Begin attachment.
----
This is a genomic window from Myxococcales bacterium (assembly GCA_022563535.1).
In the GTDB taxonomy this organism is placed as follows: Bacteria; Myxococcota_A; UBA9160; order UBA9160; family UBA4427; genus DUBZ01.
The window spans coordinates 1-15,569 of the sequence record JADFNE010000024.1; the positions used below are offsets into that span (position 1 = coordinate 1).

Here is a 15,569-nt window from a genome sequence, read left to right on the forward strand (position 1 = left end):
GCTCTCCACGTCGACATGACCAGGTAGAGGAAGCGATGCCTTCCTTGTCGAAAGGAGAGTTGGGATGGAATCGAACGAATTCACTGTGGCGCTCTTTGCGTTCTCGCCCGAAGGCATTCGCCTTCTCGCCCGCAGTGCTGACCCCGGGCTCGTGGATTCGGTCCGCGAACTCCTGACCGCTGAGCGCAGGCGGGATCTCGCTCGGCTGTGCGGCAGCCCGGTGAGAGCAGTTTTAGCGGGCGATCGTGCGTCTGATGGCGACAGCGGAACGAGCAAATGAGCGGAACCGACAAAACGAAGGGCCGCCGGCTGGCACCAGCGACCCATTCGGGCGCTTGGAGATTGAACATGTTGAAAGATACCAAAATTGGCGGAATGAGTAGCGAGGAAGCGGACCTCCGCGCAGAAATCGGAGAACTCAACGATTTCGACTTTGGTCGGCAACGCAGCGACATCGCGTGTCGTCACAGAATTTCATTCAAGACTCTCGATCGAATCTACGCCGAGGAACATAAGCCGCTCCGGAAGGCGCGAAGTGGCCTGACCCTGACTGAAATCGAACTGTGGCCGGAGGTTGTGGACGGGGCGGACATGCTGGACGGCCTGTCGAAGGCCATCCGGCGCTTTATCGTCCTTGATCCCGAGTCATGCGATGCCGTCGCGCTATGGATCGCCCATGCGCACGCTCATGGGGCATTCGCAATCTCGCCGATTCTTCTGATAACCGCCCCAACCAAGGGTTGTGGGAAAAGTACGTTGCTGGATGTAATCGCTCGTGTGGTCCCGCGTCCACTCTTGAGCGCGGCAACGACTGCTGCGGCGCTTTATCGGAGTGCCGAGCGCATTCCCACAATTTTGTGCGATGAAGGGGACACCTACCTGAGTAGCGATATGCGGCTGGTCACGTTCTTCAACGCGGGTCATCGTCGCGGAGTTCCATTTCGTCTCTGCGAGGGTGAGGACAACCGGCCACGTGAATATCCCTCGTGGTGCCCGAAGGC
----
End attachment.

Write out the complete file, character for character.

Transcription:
This is a genomic window from Myxococcales bacterium (assembly GCA_022563535.1).
In the GTDB taxonomy this organism is placed as follows: Bacteria; Myxococcota_A; UBA9160; order UBA9160; family UBA4427; genus DUBZ01.
The window spans coordinates 1-15,569 of the sequence record JADFNE010000024.1; the positions used below are offsets into that span (position 1 = coordinate 1).

Here is a 15,569-nt window from a genome sequence, read left to right on the forward strand (position 1 = left end):
GCTCTCCACGTCGACATGACCAGGTAGAGGAAGCGATGCCTTCCTTGTCGAAAGGAGAGTTGGGATGGAATCGAACGAATTCACTGTGGCGCTCTTTGCGTTCTCGCCCGAAGGCATTCGCCTTCTCGCCCGCAGTGCTGACCCCGGGCTCGTGGATTCGGTCCGCGAACTCCTGACCGCTGAGCGCAGGCGGGATCTCGCTCGGCTGTGCGGCAGCCCGGTGAGAGCAGTTTTAGCGGGCGATCGTGCGTCTGATGGCGACAGCGGAACGAGCAAATGAGCGGAACCGACAAAACGAAGGGCCGCCGGCTGGCACCAGCGACCCATTCGGGCGCTTGGAGATTGAACATGTTGAAAGATACCAAAATTGGCGGAATGAGTAGCGAGGAAGCGGACCTCCGCGCAGAAATCGGAGAACTCAACGATTTCGACTTTGGTCGGCAACGCAGCGACATCGCGTGTCGTCACAGAATTTCATTCAAGACTCTCGATCGAATCTACGCCGAGGAACATAAGCCGCTCCGGAAGGCGCGAAGTGGCCTGACCCTGACTGAAATCGAACTGTGGCCGGAGGTTGTGGACGGGGCGGACATGCTGGACGGCCTGTCGAAGGCCATCCGGCGCTTTATCGTCCTTGATCCCGAGTCATGCGATGCCGTCGCGCTATGGATCGCCCATGCGCACGCTCATGGGGCATTCGCAATCTCGCCGATTCTTCTGATAACCGCCCCAACCAAGGGTTGTGGGAAAAGTACGTTGCTGGATGTAATCGCTCGTGTGGTCCCGCGTCCACTCTTGAGCGCGGCAACGACTGCTGCGGCGCTTTATCGGAGTGCCGAGCGCATTCCCACAATTTTGTGCGATGAAGGGGACACCTACCTGAGTAGCGATATGCGGCTGGTCACGTTCTTCAACGCGGGTCATCGTCGCGGAGTTCCATTTCGTCTCTGCGAGGGTGAGGACAACCGGCCACGTGAATATCCCTCGTGGTGCCCGAAGGC